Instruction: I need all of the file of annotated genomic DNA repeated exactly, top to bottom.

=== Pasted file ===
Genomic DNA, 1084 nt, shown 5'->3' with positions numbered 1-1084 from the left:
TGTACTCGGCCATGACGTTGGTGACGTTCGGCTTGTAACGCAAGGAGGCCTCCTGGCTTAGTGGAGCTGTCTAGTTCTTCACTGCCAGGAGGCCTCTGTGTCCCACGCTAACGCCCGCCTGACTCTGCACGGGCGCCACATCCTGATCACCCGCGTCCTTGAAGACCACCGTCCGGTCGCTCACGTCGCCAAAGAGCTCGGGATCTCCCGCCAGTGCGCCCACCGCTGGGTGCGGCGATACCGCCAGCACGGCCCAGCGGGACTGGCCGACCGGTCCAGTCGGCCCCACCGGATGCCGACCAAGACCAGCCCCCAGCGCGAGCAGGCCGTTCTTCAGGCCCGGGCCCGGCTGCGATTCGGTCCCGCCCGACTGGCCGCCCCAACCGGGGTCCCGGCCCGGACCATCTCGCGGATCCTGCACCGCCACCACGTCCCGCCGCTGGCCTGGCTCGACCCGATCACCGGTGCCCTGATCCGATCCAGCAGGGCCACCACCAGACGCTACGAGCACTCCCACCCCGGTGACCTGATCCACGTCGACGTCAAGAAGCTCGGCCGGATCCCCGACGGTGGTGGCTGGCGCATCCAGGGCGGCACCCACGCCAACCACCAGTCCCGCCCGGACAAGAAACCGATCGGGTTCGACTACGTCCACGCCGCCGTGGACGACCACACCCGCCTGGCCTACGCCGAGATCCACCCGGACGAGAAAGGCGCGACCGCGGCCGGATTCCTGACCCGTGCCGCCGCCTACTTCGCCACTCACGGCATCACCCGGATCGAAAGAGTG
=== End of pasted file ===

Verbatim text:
Genomic DNA, 1084 nt, shown 5'->3' with positions numbered 1-1084 from the left:
TGTACTCGGCCATGACGTTGGTGACGTTCGGCTTGTAACGCAAGGAGGCCTCCTGGCTTAGTGGAGCTGTCTAGTTCTTCACTGCCAGGAGGCCTCTGTGTCCCACGCTAACGCCCGCCTGACTCTGCACGGGCGCCACATCCTGATCACCCGCGTCCTTGAAGACCACCGTCCGGTCGCTCACGTCGCCAAAGAGCTCGGGATCTCCCGCCAGTGCGCCCACCGCTGGGTGCGGCGATACCGCCAGCACGGCCCAGCGGGACTGGCCGACCGGTCCAGTCGGCCCCACCGGATGCCGACCAAGACCAGCCCCCAGCGCGAGCAGGCCGTTCTTCAGGCCCGGGCCCGGCTGCGATTCGGTCCCGCCCGACTGGCCGCCCCAACCGGGGTCCCGGCCCGGACCATCTCGCGGATCCTGCACCGCCACCACGTCCCGCCGCTGGCCTGGCTCGACCCGATCACCGGTGCCCTGATCCGATCCAGCAGGGCCACCACCAGACGCTACGAGCACTCCCACCCCGGTGACCTGATCCACGTCGACGTCAAGAAGCTCGGCCGGATCCCCGACGGTGGTGGCTGGCGCATCCAGGGCGGCACCCACGCCAACCACCAGTCCCGCCCGGACAAGAAACCGATCGGGTTCGACTACGTCCACGCCGCCGTGGACGACCACACCCGCCTGGCCTACGCCGAGATCCACCCGGACGAGAAAGGCGCGACCGCGGCCGGATTCCTGACCCGTGCCGCCGCCTACTTCGCCACTCACGGCATCACCCGGATCGAAAGAGTG